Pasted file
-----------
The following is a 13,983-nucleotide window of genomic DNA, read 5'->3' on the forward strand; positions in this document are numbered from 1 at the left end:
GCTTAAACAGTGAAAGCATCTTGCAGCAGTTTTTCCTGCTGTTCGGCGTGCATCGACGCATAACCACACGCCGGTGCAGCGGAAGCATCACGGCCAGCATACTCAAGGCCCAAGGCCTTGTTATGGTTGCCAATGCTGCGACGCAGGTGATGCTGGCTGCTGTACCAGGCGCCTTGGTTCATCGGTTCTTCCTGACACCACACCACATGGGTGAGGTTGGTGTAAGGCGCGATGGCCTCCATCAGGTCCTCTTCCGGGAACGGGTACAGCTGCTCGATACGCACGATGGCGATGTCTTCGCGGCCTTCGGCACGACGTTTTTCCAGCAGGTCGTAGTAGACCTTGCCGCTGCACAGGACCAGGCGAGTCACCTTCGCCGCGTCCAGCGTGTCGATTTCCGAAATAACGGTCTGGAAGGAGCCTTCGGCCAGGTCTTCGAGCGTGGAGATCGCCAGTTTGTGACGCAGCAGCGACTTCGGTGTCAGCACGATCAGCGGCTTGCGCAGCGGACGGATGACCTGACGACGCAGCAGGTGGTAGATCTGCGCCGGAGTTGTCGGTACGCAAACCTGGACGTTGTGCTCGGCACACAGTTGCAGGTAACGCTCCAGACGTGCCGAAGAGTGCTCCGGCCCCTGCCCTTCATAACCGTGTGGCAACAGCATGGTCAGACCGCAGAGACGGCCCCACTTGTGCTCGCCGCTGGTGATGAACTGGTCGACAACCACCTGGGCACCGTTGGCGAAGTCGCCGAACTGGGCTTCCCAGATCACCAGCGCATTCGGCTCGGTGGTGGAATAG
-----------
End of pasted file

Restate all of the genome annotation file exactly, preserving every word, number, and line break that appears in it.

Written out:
The following is a 13,983-nucleotide window of genomic DNA, read 5'->3' on the forward strand; positions in this document are numbered from 1 at the left end:
GCTTAAACAGTGAAAGCATCTTGCAGCAGTTTTTCCTGCTGTTCGGCGTGCATCGACGCATAACCACACGCCGGTGCAGCGGAAGCATCACGGCCAGCATACTCAAGGCCCAAGGCCTTGTTATGGTTGCCAATGCTGCGACGCAGGTGATGCTGGCTGCTGTACCAGGCGCCTTGGTTCATCGGTTCTTCCTGACACCACACCACATGGGTGAGGTTGGTGTAAGGCGCGATGGCCTCCATCAGGTCCTCTTCCGGGAACGGGTACAGCTGCTCGATACGCACGATGGCGATGTCTTCGCGGCCTTCGGCACGACGTTTTTCCAGCAGGTCGTAGTAGACCTTGCCGCTGCACAGGACCAGGCGAGTCACCTTCGCCGCGTCCAGCGTGTCGATTTCCGAAATAACGGTCTGGAAGGAGCCTTCGGCCAGGTCTTCGAGCGTGGAGATCGCCAGTTTGTGACGCAGCAGCGACTTCGGTGTCAGCACGATCAGCGGCTTGCGCAGCGGACGGATGACCTGACGACGCAGCAGGTGGTAGATCTGCGCCGGAGTTGTCGGTACGCAAACCTGGACGTTGTGCTCGGCACACAGTTGCAGGTAACGCTCCAGACGTGCCGAAGAGTGCTCCGGCCCCTGCCCTTCATAACCGTGTGGCAACAGCATGGTCAGACCGCAGAGACGGCCCCACTTGTGCTCGCCGCTGGTGATGAACTGGTCGACAACCACCTGGGCACCGTTGGCGAAGTCGCCGAACTGGGCTTCCCAGATCACCAGCGCATTCGGCTCGGTGGTGGAATAG